the heart and'of the head, the diffusibn of know!.
ege, piety and morality.—Pr Wat Chattier..
On , the PreSeed Serener.,
OW IS L6ve.
ar L u.sos.
Come meditate, 0 reas'ning. man
How earth's foundation first began,
Of The Great Author of the plan,
That worlds majestic 'round us move.
Of all we see that's here on earth,
The mighty power that gave them birth,
Thtt spate the word and all came forth
Sure this was God, and God is love.
Ite hold the sun with rays so bright
The lunar moon that rules The night,
And stars that glow with twinkling light,
shine to their maker from above.
Bee man a noble being made
In Gods own image thus array'd,
And though from virtue far bath stray'd
Vet his Creator God is love.
That God is love his works declare,
Above, around, and everywhere.
His word and works, most perfect are,
Consummate wisdom from above.
Still greater love G 641 did proclaim
When Jesus ChristAo mortals came,
From sin and mis'ry to reclaim,
Behold what mercy, God is love.
'Tis oft I hear with solemn tone
That God is true, and there is one
ho deals out vengance from his, throne,
Eternal in the worlds above.
Though angry priests of vengeance sing
And thus blaspheme their heavenly King,
A nobler tribute man should bring,
And vindicate that God is love.
This earth is but man's shore abode.
And here should learn to praise his God
But sip will make him feel the rod,
Tis.justice sent down from'abore.
'fis sent as by our heavenly friend
That we may learn, our ways to mend,
And nerer more on sin depend,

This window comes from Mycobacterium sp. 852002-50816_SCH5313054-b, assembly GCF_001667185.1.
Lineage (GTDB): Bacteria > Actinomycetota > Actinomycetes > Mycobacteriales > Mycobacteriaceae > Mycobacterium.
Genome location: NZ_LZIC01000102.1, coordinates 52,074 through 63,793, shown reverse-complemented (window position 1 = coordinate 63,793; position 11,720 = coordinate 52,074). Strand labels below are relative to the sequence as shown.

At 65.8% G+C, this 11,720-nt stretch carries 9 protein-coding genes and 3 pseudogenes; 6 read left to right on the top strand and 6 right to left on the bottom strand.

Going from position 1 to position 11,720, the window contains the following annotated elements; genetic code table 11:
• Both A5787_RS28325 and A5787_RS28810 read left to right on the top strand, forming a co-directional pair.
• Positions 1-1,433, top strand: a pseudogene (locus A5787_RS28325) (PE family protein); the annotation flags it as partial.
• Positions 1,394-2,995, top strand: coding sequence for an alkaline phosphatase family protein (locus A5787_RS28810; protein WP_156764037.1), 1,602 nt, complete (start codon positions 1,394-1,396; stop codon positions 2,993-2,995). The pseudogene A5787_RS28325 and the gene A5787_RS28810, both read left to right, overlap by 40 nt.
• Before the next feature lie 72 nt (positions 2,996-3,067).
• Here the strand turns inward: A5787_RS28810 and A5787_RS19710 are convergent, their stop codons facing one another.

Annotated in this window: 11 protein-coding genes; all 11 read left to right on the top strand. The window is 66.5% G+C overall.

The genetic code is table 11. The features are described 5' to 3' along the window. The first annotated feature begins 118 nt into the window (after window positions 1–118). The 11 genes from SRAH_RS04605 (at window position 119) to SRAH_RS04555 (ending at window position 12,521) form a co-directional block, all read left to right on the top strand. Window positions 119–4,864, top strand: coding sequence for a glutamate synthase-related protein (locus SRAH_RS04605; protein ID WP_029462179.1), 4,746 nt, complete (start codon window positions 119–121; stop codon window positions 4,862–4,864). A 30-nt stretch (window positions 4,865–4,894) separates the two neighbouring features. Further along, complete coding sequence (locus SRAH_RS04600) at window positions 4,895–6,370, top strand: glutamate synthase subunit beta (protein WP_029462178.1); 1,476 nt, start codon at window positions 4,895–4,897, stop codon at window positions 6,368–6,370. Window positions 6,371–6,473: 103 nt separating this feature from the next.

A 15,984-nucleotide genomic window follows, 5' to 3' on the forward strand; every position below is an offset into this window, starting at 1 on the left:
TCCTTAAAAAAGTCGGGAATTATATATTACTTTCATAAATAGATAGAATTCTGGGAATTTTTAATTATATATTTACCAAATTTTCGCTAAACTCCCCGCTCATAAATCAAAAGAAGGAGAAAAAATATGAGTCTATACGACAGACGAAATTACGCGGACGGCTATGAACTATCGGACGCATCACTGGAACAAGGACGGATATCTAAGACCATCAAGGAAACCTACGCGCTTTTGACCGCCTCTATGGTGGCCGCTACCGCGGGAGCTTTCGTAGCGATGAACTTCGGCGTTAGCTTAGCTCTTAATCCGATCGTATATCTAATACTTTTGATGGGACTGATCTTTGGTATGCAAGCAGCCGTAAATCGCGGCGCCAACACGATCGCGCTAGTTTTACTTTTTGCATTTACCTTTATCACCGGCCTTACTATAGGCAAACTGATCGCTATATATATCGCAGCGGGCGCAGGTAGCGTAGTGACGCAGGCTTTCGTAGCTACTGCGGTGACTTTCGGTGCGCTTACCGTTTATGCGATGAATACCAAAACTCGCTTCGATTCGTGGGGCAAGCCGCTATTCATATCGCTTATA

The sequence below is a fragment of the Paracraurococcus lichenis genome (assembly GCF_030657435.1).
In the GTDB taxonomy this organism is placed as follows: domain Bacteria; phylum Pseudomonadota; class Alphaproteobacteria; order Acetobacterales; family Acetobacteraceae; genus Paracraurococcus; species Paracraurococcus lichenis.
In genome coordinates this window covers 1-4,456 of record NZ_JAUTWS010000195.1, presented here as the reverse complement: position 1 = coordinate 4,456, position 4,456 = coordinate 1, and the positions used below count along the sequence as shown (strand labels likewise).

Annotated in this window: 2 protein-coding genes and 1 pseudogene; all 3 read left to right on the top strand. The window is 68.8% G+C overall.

For God is just, and God is love.
Bin is to man his greatest foe
And bath its wages here below
It makes this world a world of woe,
And robs us of our peace above.
But virtue hath ten thousand charms
It brings us peace without alarms,
And ev'ry evil it disarms,
And thus proclaims that God is love.
Sin makes as groan and frar to die
And is the only reason why
We do not see a God on high.
To call as op to Heaven above.
Since all the resurrection share,
Made as the Holy Angels are,
soul shall sink down to despair,
For our Creator God is lore.
When death shall send his $0111113011.3 forth.
And separate us from this earth
0 then our souls shall take their birth,
In glorious mansions far above.
There shall me see our Saviour's face,
And praise him for redeeming grace
And the great whole Adamic race
Shalt shout aloud that God_ is love.
This earthly hon.e if once dissolv'd
In sin no mire to be involv'd
A better house we have resolv'd
Eteert'al in the Heavens above.
All ..ouls alike God's love shall share
Be free from pain and mis'ry there
And awed where Holy AnZeis are,
And join the song that God is love. •
The lame shall walk, the blind shall see,
The-captive there have liberty,
From sin and death shall ail be free,
In harmony each soul shall move.
All tears shall there be wip'd away
Nor shall a soul from God e'er stray
Bat onward dwell eternal day
In rearms of bliss where God is love.
Monroe, Pa.
WOMAN'S :liters of
beauty, attend to the voice of your sister, for expe
rience hath taught her wisdom, and lengt, h of days
virtue and understanding.
My father was the brother of Tenderness: aly
mother was the sister of Lore. -
As the roeebud opening to the morn, :v. , the dew
drop on the lily, so.vras the loveliness of my youth
I awoke a: the rising of the dawn : my saluta
tion was tliat of joy and gladness, Pleasure heck•
oned me forth, and I sported in the sunshine of
The boars were swift and ran smiling away; bat
the lightness of my heart outlived the going down
of the stn.
The day departed with the mildest breeze ; and
the night but invited me to the bed of repose.
My pillow was the softest down, my slumbers
attended with golden dreams.
Thus one day passed away, and the morning of
the next found me happy.
Happy are kite hours of artless innocence I hap
py the days of virgin simplicity, while the bosom
is a stranzer to deceit, and the heart unconscious
of the painful sigh.
0 that I could overtake the wings of time! 0
that I could recall the pleasures of my youth! for,
the days of my womanhood have been days of
many sorrows, the tears of misfortune have bedim
med the lusture of mine eye; the filly is fallen,
and the rosebud is blown and withered on my